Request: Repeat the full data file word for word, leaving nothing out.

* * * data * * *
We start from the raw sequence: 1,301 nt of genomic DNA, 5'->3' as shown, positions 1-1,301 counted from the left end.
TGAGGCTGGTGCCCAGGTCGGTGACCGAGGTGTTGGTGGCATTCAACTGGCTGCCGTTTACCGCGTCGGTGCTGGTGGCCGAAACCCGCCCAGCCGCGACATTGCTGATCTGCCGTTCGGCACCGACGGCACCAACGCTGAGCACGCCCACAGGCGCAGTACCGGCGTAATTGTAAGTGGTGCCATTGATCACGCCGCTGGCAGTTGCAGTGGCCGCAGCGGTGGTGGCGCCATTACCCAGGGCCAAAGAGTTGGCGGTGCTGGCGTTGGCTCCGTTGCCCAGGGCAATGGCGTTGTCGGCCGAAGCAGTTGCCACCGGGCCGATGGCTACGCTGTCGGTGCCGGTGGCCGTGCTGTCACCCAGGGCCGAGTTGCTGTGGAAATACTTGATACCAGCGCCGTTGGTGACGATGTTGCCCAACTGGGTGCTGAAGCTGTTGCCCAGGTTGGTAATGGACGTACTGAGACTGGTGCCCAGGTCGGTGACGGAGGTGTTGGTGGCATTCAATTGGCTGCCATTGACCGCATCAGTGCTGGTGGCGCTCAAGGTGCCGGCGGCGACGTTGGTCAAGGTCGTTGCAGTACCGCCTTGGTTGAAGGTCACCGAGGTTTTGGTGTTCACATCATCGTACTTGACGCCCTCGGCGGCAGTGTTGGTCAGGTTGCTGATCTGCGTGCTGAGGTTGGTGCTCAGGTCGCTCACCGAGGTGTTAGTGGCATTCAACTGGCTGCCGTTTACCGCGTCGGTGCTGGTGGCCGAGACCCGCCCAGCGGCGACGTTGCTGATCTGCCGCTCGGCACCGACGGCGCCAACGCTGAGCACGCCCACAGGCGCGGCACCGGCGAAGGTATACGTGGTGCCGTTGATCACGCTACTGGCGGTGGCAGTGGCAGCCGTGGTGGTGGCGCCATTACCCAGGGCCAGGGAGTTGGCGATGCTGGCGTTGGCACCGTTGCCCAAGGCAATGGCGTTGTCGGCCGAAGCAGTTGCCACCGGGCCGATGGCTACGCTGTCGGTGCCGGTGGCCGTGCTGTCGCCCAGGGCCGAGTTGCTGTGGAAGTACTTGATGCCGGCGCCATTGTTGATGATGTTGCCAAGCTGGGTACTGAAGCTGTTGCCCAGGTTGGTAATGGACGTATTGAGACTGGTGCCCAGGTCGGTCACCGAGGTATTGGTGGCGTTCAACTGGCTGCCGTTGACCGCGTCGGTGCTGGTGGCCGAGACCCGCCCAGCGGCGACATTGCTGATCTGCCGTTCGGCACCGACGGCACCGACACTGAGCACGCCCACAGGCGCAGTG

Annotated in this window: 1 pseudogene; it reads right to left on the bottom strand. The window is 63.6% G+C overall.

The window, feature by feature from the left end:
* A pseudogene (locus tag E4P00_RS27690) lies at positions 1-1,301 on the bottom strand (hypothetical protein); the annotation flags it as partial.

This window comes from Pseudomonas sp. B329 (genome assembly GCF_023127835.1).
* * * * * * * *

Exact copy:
We start from the raw sequence: 1,301 nt of genomic DNA, 5'->3' as shown, positions 1-1,301 counted from the left end.
TGAGGCTGGTGCCCAGGTCGGTGACCGAGGTGTTGGTGGCATTCAACTGGCTGCCGTTTACCGCGTCGGTGCTGGTGGCCGAAACCCGCCCAGCCGCGACATTGCTGATCTGCCGTTCGGCACCGACGGCACCAACGCTGAGCACGCCCACAGGCGCAGTACCGGCGTAATTGTAAGTGGTGCCATTGATCACGCCGCTGGCAGTTGCAGTGGCCGCAGCGGTGGTGGCGCCATTACCCAGGGCCAAAGAGTTGGCGGTGCTGGCGTTGGCTCCGTTGCCCAGGGCAATGGCGTTGTCGGCCGAAGCAGTTGCCACCGGGCCGATGGCTACGCTGTCGGTGCCGGTGGCCGTGCTGTCACCCAGGGCCGAGTTGCTGTGGAAATACTTGATACCAGCGCCGTTGGTGACGATGTTGCCCAACTGGGTGCTGAAGCTGTTGCCCAGGTTGGTAATGGACGTACTGAGACTGGTGCCCAGGTCGGTGACGGAGGTGTTGGTGGCATTCAATTGGCTGCCATTGACCGCATCAGTGCTGGTGGCGCTCAAGGTGCCGGCGGCGACGTTGGTCAAGGTCGTTGCAGTACCGCCTTGGTTGAAGGTCACCGAGGTTTTGGTGTTCACATCATCGTACTTGACGCCCTCGGCGGCAGTGTTGGTCAGGTTGCTGATCTGCGTGCTGAGGTTGGTGCTCAGGTCGCTCACCGAGGTGTTAGTGGCATTCAACTGGCTGCCGTTTACCGCGTCGGTGCTGGTGGCCGAGACCCGCCCAGCGGCGACGTTGCTGATCTGCCGCTCGGCACCGACGGCGCCAACGCTGAGCACGCCCACAGGCGCGGCACCGGCGAAGGTATACGTGGTGCCGTTGATCACGCTACTGGCGGTGGCAGTGGCAGCCGTGGTGGTGGCGCCATTACCCAGGGCCAGGGAGTTGGCGATGCTGGCGTTGGCACCGTTGCCCAAGGCAATGGCGTTGTCGGCCGAAGCAGTTGCCACCGGGCCGATGGCTACGCTGTCGGTGCCGGTGGCCGTGCTGTCGCCCAGGGCCGAGTTGCTGTGGAAGTACTTGATGCCGGCGCCATTGTTGATGATGTTGCCAAGCTGGGTACTGAAGCTGTTGCCCAGGTTGGTAATGGACGTATTGAGACTGGTGCCCAGGTCGGTCACCGAGGTATTGGTGGCGTTCAACTGGCTGCCGTTGACCGCGTCGGTGCTGGTGGCCGAGACCCGCCCAGCGGCGACATTGCTGATCTGCCGTTCGGCACCGACGGCACCGACACTGAGCACGCCCACAGGCGCAGTG

Annotated in this window: 1 pseudogene; it reads right to left on the bottom strand. The window is 63.6% G+C overall.

The window, feature by feature from the left end:
* A pseudogene (locus tag E4P00_RS27690) lies at positions 1-1,301 on the bottom strand (hypothetical protein); the annotation flags it as partial.

This window comes from Pseudomonas sp. B329 (genome assembly GCF_023127835.1).